When fear and/or anger happens, the downstairs brain hijacks the upstairs brain. Because this area is still developing in our children, it is easily taken over by the more primitive and reactive part of the brain.

Upstairs Tantrums, Downstairs Tantrums


There are different types of tantrums, which are controlled by the different parts of our brains. These two types call for different styles of response from us. Here, Dr. Bryson separates the two:


  • Manipulative and controlling
  • Child can be reasoned with
  • Child can still make choices and is still in control
  • Parent should respond with an emphasis on authority (with warmth)
  • Set boundaries and limits with emotional responsiveness


  • Loss of control, in distress/miserable
  • Reasoning doesn’t work
  • Stress hormones are raging
  • Can’t make choices
  • Parent should respond with comfort
  • Emphasize warmth with authority

So What #3?

Give your child practice using their “upstairs” brain. Here are some suggestions on how to develop it:

  • Offer choices or negotiate
  • Emphasize empathy (Ask: “how can you make it right” if they have hurt someone else or misbehaved – this gets them thinking from another’s perspective)
  • Emphasize personal insight and reflection
  • Give them practice doing it the right way
  • Allow them to struggle and face natural consequences
  • Allow them to make their argument, listen to them, sometimes make a concession
  • Be present and intentional. Reflecting the situation gives your child language for the future. For example: “It’s
  • OK if you want to be upset. I’m with you while you’re upset. Let me know when you want to be a problem solver”. Later, once they’ve calmed down, you can say “You were pretty mad. Do you really hate mommy? You just didn’t have the words to tell me how you felt, huh? What could you do next time?”

Do Time Outs Work?

There are 2 questions to ask yourself when your child is having a tough time:

  1. What is the lesson I want my child to learn right now?
  2. What is the most effective way to teach that lesson?

When you operate from this frame of mind you are being emotionally responsive, yet setting limits. Time outs don’t work because they are just a punishment. Your child is not getting any practice doing things the right way. Conversation, not time outs, is often the most effective way to teach your children.

The question to ask yourself is what do you want to be wired in your child? For me it is: “When you go through big emotions, I will be with you”. Dr. Bryson suggests that punishing a child with methods like time outs only lead them to see rejection, isolation and that when things are emotionally hard, mom or dad isn’t going to be here for me.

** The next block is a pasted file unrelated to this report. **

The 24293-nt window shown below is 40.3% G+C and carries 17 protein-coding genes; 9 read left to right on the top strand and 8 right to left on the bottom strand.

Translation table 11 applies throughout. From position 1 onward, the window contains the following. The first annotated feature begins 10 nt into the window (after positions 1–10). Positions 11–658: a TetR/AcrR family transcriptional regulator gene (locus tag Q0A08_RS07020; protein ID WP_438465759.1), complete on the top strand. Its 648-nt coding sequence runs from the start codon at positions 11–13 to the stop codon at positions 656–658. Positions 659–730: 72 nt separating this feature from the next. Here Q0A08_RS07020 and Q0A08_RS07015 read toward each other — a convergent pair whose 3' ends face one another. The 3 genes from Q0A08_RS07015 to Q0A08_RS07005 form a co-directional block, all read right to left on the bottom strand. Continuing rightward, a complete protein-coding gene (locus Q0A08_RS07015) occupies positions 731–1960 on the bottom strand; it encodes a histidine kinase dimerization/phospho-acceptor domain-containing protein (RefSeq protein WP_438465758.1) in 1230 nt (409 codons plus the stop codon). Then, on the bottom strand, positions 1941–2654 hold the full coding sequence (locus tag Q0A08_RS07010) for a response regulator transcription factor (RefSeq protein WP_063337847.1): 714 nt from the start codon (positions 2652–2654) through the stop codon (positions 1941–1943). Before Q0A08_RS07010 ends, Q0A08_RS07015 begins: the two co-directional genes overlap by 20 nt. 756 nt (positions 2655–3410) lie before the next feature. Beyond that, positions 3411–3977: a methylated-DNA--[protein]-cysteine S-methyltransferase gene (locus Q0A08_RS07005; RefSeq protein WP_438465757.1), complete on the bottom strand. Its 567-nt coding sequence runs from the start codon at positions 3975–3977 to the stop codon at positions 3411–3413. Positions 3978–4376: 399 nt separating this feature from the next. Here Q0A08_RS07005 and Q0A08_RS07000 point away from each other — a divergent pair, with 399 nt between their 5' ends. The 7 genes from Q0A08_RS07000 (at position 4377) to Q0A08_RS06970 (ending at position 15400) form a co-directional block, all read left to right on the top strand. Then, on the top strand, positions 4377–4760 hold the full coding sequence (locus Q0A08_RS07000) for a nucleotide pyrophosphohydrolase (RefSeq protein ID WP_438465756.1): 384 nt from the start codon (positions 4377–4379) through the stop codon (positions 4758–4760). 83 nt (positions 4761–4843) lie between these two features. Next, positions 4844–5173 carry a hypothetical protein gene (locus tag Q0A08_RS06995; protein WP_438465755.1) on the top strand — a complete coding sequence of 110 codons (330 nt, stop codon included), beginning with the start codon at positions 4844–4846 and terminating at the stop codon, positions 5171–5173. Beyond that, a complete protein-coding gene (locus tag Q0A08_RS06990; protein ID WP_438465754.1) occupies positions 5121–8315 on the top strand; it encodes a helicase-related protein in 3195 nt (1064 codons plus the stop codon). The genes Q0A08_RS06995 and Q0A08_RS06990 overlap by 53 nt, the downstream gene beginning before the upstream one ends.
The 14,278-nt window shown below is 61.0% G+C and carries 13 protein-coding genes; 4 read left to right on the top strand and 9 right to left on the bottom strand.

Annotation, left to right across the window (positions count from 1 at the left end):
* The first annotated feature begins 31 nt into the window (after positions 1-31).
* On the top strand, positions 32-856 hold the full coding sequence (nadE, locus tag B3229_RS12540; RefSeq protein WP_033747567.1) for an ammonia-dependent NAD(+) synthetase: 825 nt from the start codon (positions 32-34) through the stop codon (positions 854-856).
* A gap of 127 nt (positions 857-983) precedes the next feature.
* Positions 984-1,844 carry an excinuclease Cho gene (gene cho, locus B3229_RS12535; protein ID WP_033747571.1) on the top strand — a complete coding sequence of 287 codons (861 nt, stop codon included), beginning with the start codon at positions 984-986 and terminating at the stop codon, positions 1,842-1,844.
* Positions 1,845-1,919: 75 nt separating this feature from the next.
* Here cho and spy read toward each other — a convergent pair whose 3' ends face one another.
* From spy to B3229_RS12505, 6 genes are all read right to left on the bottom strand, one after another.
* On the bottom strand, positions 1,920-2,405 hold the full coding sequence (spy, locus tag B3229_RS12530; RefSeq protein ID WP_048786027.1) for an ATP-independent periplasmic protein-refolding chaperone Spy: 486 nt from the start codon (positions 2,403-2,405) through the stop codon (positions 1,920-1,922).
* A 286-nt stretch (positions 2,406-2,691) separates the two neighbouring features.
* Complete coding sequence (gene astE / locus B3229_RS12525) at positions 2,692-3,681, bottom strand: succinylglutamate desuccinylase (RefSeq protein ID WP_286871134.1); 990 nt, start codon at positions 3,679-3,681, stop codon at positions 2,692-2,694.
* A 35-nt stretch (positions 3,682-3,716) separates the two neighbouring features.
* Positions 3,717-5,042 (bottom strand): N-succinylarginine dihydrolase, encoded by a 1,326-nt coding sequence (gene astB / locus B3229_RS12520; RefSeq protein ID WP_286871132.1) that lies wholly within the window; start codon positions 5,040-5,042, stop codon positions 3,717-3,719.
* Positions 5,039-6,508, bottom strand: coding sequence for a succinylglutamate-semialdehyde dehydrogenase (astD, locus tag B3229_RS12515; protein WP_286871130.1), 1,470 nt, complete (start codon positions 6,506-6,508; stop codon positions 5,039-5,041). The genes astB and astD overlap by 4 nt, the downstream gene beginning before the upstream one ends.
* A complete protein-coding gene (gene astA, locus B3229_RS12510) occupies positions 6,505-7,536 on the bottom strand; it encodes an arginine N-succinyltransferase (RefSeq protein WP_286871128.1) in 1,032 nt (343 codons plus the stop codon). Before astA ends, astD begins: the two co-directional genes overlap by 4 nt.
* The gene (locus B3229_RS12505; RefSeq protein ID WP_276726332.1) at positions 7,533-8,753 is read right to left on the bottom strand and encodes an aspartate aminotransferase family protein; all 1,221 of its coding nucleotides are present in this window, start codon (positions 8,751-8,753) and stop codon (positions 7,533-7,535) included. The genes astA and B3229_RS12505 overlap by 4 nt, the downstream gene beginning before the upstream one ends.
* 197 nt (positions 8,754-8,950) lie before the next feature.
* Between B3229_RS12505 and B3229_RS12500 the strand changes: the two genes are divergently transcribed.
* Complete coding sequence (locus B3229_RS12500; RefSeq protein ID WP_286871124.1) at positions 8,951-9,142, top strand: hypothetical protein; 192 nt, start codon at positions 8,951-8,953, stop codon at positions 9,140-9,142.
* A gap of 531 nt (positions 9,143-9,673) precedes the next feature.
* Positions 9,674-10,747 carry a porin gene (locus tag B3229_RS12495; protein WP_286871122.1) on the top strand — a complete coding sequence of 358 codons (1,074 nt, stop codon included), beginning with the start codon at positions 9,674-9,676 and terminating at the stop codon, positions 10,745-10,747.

the whole-brain child

The workshop ended with a short session of questions and answers about developing empathy, how to handle breakdowns in public and getting out of power struggles. I left Dr. Bryson’s presentation with a much better sense of what was going on for my children when they’re being “difficult” and I believe this understanding has made me more attuned and more respectful.

I realize there is a ton of information in both this post and the previous one I wrote about Dr. Dan Siegel’s lecture, but I just didn’t want to leave anything out. Dr. Bryson is a witty, inspiring and insightful speaker, I would highly recommend hearing her lecture if you get the chance. And again, her book with Dr. Siegel, The Whole Brain Child: 12 Revolutionary Strategies to Nurture Your Child’s Developing Mind, Survive Everyday Parenting Struggles, and Help Your Family Thrive, is due to be out October 4th. Based on early reviews, I think this is going to be a must read!

So, what do you think? Does this information about how the brain develops and works seem like it could be helpful to you? I’d love to hear your thoughts about how you might use it or what questions it brings up for you.

What I Learned From My Father

I’ve written about my dad on this blog from time to time. I have a very complex and rich relationship with him. In many ways we are very, very similar. It is, perhaps, these similarities that give us the ability to understand each other and allow us to find common ground so often. It is also these similarities that cause us to hurt each other deeply and quickly. Even now, knowing each other for more than 40 years, we can wound each other with an offhand remark, an interruption, a stilted phone call.

joel-profile - beardBut there is no one I admire more than my father. No one I would turn to but him when it comes to a question about my writing or a book I read that I want to discuss. He is the first one I go to when it come to a desire to understand or delve deeper into something metaphysical, spiritual or just plain “alternative”.

I often joke that the reason I am so completely un-athletic (to the point of not even knowing how to ride a bike) is because my father was only interested in taking me to museums and art-house films when I was a kid. In some ways, this is true. Those are things he loves. And I wanted to be with him, I wanted him to love me and share with me.

My father delved deeply into hallucinogenic drugs in the late 60’s and early 70’s. This was partly because of the culture of the time and partly an attempt to reach his schizophrenic brother on an even playing field. He struggled with brief, but intense, anxiety attacks which he was able to keep from everyone, including my mother. At one point, while we were living in England, my mother took me back to New York to visit my grandparents and my father entered a meditation retreat. There his attacks intensified. On a subsequent trip to London, where he intended to sell our car and then return to New York, he experienced a terrifying mental breakdown that went on for two weeks, until he was arrested and put in jail with some Irish hippies who had taken him in. By the time my mother and I returned to London, he was back to normal. I was just about the age my children are now when all of this happened. I don’t remember this period, yet when I write about it, it makes me cry. Perhaps because I have no real memories of my own, the jumbled stories and bits of information I’ve put together over the years have colored this time for me. I know he was careful to not take acid when I was around, and even my mother didn’t know he was having these panic attacks, but I wonder if my 4-year old self sensed the trouble and it laid some groundwork for our later struggles to connect.